Ah thanks, I forgot the "majority-commit" property because I also forgot that all servers know what the cluster should look like, rather than act adaptively (which wouldn't make sense after all).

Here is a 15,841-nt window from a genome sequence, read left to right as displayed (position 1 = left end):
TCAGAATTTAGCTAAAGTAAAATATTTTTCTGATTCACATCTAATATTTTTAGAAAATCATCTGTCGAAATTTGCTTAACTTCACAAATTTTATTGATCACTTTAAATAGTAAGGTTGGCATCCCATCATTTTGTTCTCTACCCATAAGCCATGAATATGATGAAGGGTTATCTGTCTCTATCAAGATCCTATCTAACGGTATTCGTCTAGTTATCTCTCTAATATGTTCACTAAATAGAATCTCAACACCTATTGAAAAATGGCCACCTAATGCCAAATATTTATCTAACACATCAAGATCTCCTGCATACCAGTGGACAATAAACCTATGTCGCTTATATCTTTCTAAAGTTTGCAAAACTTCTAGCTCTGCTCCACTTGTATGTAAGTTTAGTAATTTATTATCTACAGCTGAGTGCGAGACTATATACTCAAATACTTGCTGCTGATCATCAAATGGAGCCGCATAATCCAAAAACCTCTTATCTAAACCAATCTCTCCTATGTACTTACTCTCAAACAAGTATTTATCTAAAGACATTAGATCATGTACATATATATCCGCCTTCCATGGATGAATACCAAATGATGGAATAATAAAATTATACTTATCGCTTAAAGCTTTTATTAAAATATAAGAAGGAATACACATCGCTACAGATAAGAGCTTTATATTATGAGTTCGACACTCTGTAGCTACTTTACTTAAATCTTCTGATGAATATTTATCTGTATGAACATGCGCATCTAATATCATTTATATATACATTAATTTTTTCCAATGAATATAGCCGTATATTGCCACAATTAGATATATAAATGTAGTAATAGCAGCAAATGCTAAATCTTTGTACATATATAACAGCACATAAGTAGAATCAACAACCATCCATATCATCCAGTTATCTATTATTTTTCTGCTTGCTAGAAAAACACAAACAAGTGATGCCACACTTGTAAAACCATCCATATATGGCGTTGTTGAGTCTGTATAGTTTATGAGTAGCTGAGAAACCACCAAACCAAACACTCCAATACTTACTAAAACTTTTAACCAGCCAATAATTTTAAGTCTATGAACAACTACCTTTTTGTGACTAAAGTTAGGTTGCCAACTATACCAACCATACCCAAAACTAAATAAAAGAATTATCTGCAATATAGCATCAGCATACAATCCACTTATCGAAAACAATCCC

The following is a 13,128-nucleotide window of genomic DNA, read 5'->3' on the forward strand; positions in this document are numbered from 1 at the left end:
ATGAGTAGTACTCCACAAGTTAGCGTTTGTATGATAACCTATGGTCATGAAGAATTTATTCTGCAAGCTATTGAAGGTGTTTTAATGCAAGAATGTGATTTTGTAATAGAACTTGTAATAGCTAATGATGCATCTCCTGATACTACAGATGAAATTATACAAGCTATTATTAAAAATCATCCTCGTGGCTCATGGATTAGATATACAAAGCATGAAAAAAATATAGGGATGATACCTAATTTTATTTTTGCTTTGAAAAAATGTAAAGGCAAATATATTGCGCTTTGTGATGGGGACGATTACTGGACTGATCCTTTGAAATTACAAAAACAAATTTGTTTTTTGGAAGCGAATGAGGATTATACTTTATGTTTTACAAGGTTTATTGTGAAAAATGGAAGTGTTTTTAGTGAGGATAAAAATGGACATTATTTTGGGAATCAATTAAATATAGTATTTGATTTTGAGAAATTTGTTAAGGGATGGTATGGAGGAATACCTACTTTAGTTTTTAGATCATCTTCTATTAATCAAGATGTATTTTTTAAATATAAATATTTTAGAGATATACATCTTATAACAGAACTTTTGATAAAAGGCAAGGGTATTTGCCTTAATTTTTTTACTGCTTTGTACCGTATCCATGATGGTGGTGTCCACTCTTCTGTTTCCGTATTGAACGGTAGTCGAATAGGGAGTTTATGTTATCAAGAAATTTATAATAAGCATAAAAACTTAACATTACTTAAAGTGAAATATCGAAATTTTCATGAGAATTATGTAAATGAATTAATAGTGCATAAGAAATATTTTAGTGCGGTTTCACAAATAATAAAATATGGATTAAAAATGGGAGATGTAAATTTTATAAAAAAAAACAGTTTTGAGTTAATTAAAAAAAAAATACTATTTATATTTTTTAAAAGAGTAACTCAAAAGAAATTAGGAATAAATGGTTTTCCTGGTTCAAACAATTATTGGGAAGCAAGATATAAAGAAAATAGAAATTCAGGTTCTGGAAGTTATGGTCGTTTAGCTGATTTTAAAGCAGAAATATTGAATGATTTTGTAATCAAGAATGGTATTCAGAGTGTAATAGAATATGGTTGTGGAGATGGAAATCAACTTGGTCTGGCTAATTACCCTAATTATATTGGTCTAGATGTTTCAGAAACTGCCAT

.. Adam On Wed, Aug 11, 2010 at 3:23 PM, Ted Dunning <ted.dunn...@gmail.com> wrote: > Can't happen. > > In a network partition, the side without a quorum can't update the file > version. > > On Wed, Aug 11, 2010 at 3:11 PM, Adam Rosien <a...@rosien.net> wrote: > >> What happens during a network partition and different clients are >> incrementing "different" counters, and then the partition goes away? >> Won't (potentially) the same sequence value be given out to two >> clients? >> >> .. Adam >> >> On Thu, Aug 5, 2010 at 5:38 PM, Jonathan Holloway >> <jonathan.hollo...@gmail.com> wrote: >> > Hi Ted, >> > >> > Thanks for the comments. >> > >> > I might have overlooked something here, but is it also possible to do the >> > following: >> > >> > 1. Create a PERSISTENT node >> > 2. Have multiple clients set the data on the node, e.g. Stat stat = >> > zookeeper.setData(SEQUENCE, ArrayUtils.EMPTY_BYTE_ARRAY, -1); >> > 3. Use the version number from stat.getVersion() as the sequence >> (obviously >> > I'm limited to Integer.MAX_VALUE) >> > >> > Are there any weird race conditions involved here which would mean that a >> > client would receive the wrong Stat object back? >> > >> > Many thanks again, >> > Jon. >> > >> > On 5 August 2010 16:09, Ted Dunning <ted.dunn...@gmail.com> wrote: >> > >> >> (b) >> >> >> >> BUT: >> >> >> >> Sequential numbering is a special case of "now". In large diameters, >> now >> >> gets very expensive. This is a special case of that assertion. If >> there >> >> is >> >> a way to get away from this presumption of the need for sequential >> >> numbering, you will be miles better off. >> >> >> >> HOWEVER: >> >> >> >> ZK can do better than you suggest. Incrementing a counter does involve >> >> potential contention, but you will very likely be able to get to pretty >> >> high >> >> rates before the optimistic locking begins to fail. If you code your >> >> update >> >> with a few tries at full speed followed by some form of retry back-off, >> you >> >> should get pretty close to the best possible performance. >> >> >> >> You might also try building a lock with an ephemeral file before >> updating >> >> the counter. I would expect that this will be slower than the back-off >> >> option if only because involves more transactions in ZK. IF you wanted >> to >> >> get too complicated for your own good, you could have a secondary >> strategy >> >> flag that is only sampled by all clients every few seconds and is >> updated >> >> whenever a client needs to back-off more than say 5 steps. If this flag >> >> has >> >> been updated recently, then clients should switch to the locking >> protocol. >> >> You might even have several locks so that you don't exclude all other >> >> updaters, merely thin them out a bit. This flagged strategy would run >> as >> >> fast as optimistic locking as long as optimistic locking is fast and >> then >> >> would limit the total number of transactions needed under very high >> load. >> >> >> >> On Thu, Aug 5, 2010 at 3:31 PM, Jonathan Holloway < >> >> jonathan.hollo...@gmail.com> wrote: >> >> >> >> > My so far involve: >> >> > a) Creating a node with PERSISTENT_SEQUENTIAL then deleting it - this >> >> gives >> >> > me the monotonically increasing number, but the sequence number isn't >> >> > contiguous >> >> > b) Storing the sequence number in the data portion of a persistent >> node - >> >> > then updating this (using the version number - aka optimistic >> locking). >> >> > The >> >> > problem with this is that under high load I'm assuming there'll be a >> lot >> >> of >> >> > contention and hence failures with regards to updates. >> >> > >> >> >> > >> >